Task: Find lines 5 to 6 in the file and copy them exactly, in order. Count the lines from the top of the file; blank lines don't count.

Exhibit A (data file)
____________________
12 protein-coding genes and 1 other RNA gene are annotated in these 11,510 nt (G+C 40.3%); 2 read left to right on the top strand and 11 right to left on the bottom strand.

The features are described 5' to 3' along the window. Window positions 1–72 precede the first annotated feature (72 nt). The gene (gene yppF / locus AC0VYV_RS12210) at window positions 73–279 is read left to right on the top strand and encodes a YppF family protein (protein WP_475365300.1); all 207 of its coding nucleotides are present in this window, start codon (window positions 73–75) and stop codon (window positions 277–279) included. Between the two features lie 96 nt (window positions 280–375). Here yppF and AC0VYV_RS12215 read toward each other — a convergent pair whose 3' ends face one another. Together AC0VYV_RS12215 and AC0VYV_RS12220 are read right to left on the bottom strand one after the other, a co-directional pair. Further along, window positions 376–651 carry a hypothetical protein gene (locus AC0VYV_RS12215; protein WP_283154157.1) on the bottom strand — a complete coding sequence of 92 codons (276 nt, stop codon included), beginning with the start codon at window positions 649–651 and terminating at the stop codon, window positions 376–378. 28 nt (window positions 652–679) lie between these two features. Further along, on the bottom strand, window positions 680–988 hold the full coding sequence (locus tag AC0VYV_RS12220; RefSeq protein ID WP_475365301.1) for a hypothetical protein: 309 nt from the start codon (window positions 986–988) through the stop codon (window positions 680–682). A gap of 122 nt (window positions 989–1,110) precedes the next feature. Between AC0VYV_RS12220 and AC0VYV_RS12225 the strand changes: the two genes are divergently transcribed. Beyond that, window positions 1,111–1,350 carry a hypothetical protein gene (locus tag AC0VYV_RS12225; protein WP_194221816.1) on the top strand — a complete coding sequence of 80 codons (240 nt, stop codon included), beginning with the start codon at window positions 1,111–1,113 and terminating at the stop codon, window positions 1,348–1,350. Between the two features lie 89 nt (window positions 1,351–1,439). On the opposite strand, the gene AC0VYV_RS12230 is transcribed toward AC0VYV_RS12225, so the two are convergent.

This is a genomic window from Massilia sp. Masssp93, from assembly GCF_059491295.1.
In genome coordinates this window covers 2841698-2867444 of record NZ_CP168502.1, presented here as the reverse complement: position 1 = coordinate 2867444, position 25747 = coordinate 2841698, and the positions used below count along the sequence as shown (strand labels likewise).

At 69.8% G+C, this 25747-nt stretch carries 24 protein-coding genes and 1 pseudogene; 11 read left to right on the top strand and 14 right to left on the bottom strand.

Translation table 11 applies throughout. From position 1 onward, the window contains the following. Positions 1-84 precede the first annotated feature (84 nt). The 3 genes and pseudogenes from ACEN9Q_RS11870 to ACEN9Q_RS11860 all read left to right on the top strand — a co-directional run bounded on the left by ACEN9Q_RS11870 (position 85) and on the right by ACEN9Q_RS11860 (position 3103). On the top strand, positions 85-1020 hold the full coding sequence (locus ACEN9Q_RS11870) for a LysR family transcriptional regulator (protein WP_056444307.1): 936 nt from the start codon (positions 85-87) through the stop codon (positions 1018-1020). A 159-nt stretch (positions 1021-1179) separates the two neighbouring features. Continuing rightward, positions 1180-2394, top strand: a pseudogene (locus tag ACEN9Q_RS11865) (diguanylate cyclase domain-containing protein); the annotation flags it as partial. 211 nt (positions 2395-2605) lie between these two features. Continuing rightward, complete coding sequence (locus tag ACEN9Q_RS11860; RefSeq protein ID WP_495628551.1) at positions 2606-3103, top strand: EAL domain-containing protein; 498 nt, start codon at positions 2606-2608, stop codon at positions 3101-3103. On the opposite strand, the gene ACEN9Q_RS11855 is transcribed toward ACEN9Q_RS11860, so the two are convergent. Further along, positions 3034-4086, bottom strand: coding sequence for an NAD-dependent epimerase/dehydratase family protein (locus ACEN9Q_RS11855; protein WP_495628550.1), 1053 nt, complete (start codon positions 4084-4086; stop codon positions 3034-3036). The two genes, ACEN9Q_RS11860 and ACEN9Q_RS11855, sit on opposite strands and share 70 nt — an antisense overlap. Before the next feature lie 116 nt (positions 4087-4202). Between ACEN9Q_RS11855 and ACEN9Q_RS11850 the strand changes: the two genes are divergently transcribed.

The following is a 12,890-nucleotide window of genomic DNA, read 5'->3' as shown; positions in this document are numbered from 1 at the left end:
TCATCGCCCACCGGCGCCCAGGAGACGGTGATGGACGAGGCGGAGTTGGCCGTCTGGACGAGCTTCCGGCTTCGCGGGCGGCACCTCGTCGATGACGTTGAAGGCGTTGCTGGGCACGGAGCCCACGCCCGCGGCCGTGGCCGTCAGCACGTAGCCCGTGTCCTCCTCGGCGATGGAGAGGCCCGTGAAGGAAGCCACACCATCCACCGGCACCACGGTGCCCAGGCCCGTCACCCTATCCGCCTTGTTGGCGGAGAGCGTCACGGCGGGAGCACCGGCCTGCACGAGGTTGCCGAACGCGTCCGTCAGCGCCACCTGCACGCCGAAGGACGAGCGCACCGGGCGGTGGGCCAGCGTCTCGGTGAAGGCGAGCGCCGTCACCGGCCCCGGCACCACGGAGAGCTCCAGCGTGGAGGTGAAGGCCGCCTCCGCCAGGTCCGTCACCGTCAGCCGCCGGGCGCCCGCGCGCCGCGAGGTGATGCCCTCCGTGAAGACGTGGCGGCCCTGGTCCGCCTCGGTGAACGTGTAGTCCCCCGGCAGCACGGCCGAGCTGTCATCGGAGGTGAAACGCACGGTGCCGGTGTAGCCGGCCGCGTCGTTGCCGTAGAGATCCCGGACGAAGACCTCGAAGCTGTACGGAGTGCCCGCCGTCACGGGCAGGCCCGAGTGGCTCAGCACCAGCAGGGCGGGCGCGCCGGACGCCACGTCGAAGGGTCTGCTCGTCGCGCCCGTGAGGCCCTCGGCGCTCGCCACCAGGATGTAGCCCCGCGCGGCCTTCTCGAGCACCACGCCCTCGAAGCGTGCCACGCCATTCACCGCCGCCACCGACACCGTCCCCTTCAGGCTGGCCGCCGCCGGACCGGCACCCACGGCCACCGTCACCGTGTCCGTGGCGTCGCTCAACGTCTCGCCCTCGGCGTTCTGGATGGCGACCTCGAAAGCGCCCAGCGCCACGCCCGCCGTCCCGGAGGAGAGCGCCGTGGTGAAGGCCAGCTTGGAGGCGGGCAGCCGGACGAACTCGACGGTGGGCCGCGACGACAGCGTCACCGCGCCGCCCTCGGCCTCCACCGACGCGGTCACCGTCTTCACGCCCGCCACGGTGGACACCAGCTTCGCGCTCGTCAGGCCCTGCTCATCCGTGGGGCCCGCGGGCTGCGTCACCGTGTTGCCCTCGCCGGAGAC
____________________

At 69.8% G+C, this 25747-nt stretch carries 24 protein-coding genes and 1 pseudogene; 11 read left to right on the top strand and 14 right to left on the bottom strand.

Translation table 11 applies throughout. From position 1 onward, the window contains the following. Positions 1-84 precede the first annotated feature (84 nt). The 3 genes and pseudogenes from ACEN9Q_RS11870 to ACEN9Q_RS11860 all read left to right on the top strand — a co-directional run bounded on the left by ACEN9Q_RS11870 (position 85) and on the right by ACEN9Q_RS11860 (position 3103). On the top strand, positions 85-1020 hold the full coding sequence (locus ACEN9Q_RS11870) for a LysR family transcriptional regulator (protein WP_056444307.1): 936 nt from the start codon (positions 85-87) through the stop codon (positions 1018-1020). A 159-nt stretch (positions 1021-1179) separates the two neighbouring features. Continuing rightward, positions 1180-2394, top strand: a pseudogene (locus tag ACEN9Q_RS11865) (diguanylate cyclase domain-containing protein); the annotation flags it as partial. 211 nt (positions 2395-2605) lie between these two features. Continuing rightward, complete coding sequence (locus tag ACEN9Q_RS11860; RefSeq protein ID WP_495628551.1) at positions 2606-3103, top strand: EAL domain-containing protein; 498 nt, start codon at positions 2606-2608, stop codon at positions 3101-3103. On the opposite strand, the gene ACEN9Q_RS11855 is transcribed toward ACEN9Q_RS11860, so the two are convergent. Further along, positions 3034-4086, bottom strand: coding sequence for an NAD-dependent epimerase/dehydratase family protein (locus ACEN9Q_RS11855; protein WP_495628550.1), 1053 nt, complete (start codon positions 4084-4086; stop codon positions 3034-3036). The two genes, ACEN9Q_RS11860 and ACEN9Q_RS11855, sit on opposite strands and share 70 nt — an antisense overlap. Before the next feature lie 116 nt (positions 4087-4202). Between ACEN9Q_RS11855 and ACEN9Q_RS11850 the strand changes: the two genes are divergently transcribed.